And precisely because it takes a big person, a person of real character, to admit that he hurt others along the way, the very act of making that connection assures that healing will come. God, I believe, rewards character.
So let’s look at this Step a little differently. Again, Step 6 says: “Were entirely ready to have God remove all these defects of character.” Suppose we could keep the spirit of humility inherent in this way of putting it, and re-write it as follows: “Were entirely ready to work diligently on defects in behavior and have God remove all obstacles to doing so.” How about that?
This means that God would remove the following obstacles to cleaning up our act:
- fear of intimacy
- fear of failure
- wish for self-punishment
Wouldn’t that be nice? And if He could and would do that, wouldn’t it be worth taking responsibility for the hurt we dished out even though we did it out of necessity because that was all we knew how to do at the time?
What Do We Put In Place Of The Old Behaviors?
Of course, that raises some questions. What would it be like not to have this crutch? You know, the things we used to call “defects of character” which we are now taking responsibility to remove because they are only bad behaviors. Would we know how to cope without these bad behaviors? How would we deal with life? How would we deal with those close to us? See, it isn’t so easy to take away things, even bad things. What would we put in place of the old, bad behaviors that have gotten to fit comfortably like an old shoe? We don’t know. The future is as open for the person who does Step 6 as it is for a newborn baby. That’s scary, isn’t it? But, hey, it is nice, too, isn’t it? Everything new. Starting over. Wow.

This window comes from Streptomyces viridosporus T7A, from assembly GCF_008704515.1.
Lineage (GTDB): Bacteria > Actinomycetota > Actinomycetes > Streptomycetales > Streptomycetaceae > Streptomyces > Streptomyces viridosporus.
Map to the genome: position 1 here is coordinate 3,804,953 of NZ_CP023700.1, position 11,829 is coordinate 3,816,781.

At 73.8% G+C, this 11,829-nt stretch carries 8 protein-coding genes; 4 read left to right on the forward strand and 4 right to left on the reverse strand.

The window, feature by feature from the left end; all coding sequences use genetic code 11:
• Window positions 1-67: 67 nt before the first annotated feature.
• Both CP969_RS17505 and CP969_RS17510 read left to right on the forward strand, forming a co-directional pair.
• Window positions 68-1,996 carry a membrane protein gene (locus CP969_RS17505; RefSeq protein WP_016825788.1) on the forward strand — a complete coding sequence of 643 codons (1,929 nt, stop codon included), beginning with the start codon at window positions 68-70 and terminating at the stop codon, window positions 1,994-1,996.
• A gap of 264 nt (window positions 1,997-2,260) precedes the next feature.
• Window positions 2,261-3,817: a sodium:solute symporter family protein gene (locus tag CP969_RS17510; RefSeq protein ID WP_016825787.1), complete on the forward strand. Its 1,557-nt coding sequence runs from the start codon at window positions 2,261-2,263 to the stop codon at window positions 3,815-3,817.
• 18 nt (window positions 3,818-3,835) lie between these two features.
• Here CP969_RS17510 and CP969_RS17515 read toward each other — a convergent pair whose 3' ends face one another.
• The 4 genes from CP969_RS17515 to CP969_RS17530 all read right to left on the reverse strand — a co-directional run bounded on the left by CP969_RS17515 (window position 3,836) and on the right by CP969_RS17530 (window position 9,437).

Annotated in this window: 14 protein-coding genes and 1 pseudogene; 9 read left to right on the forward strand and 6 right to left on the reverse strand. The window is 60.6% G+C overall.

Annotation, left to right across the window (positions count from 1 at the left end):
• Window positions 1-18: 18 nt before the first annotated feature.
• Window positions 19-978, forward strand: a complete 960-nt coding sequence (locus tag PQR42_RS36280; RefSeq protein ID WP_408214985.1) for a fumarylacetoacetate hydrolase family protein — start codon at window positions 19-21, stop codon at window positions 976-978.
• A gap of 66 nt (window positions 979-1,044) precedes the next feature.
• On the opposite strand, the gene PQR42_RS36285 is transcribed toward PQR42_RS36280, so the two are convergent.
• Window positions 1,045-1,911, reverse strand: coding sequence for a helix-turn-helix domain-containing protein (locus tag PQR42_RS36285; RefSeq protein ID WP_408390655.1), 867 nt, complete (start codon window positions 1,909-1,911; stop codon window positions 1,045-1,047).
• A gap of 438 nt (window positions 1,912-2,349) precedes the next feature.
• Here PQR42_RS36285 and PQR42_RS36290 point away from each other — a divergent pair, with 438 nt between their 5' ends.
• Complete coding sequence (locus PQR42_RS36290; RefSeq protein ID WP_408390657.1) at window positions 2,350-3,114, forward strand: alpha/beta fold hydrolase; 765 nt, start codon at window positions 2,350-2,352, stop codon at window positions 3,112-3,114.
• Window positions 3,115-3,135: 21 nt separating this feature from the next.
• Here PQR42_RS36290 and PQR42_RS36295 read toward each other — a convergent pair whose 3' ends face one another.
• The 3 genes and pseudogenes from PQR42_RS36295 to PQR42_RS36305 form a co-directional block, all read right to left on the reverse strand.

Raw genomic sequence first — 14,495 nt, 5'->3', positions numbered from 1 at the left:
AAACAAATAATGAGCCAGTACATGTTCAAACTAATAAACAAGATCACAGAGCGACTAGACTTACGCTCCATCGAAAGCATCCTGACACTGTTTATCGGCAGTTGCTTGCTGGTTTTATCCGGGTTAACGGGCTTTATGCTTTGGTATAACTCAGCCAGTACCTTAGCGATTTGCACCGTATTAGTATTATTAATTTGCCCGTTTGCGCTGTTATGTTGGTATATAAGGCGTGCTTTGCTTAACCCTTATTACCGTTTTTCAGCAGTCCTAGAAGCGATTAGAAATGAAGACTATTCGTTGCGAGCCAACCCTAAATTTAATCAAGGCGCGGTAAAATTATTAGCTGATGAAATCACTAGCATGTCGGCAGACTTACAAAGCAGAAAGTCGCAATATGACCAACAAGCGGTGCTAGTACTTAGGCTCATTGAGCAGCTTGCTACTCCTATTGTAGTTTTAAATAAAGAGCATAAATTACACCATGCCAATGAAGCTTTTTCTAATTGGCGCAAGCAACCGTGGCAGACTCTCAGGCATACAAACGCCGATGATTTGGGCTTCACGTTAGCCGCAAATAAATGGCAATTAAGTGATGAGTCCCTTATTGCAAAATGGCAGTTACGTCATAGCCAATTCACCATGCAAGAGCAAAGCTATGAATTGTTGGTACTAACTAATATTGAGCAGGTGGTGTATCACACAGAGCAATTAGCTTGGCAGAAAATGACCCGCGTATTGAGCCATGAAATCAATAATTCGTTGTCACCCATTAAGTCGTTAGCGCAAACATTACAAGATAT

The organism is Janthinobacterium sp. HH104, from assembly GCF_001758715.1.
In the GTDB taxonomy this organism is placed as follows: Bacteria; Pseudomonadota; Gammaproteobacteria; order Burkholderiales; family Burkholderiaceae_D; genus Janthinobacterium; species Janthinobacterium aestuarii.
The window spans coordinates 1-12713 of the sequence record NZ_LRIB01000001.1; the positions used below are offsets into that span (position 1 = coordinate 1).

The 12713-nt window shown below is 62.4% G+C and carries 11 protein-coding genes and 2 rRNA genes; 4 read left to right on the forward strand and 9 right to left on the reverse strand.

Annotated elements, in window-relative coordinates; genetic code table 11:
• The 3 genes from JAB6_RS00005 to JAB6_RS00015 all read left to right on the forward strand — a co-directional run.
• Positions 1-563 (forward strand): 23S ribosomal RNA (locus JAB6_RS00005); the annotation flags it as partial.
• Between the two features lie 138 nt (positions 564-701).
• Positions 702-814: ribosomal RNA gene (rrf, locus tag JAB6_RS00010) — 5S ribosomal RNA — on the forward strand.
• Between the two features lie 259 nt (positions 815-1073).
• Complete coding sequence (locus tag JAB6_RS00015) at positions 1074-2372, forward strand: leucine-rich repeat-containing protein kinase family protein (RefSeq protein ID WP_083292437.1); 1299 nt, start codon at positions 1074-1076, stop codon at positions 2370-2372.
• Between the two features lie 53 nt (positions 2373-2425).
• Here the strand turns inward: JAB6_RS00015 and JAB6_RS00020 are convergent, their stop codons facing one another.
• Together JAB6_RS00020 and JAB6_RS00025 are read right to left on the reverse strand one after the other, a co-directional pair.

There is of course, another question that always comes up: Why would God care? Why would He/She want to take away the obstacles to my taking away my own defects? After all, God abandoned me when I was being abused, neglected, abandoned, underdisciplined or whatever led me to my addictions. And I say to you: Your reasoning is just a matter of perspective. You can have your perspective or you can decide that perhaps your fate would have been worse had God not been there for you. You are alive now, after all. And you’ve been through so much. If you can just overcome this, just do this Step, just look where you will be! Thinking that there are possibilities, that there is a new future for you, that God does care, can be the first proof that He/She was always there for you and will see you through to the end. As with everything else in Life, this perspective, too, is a matter of choice.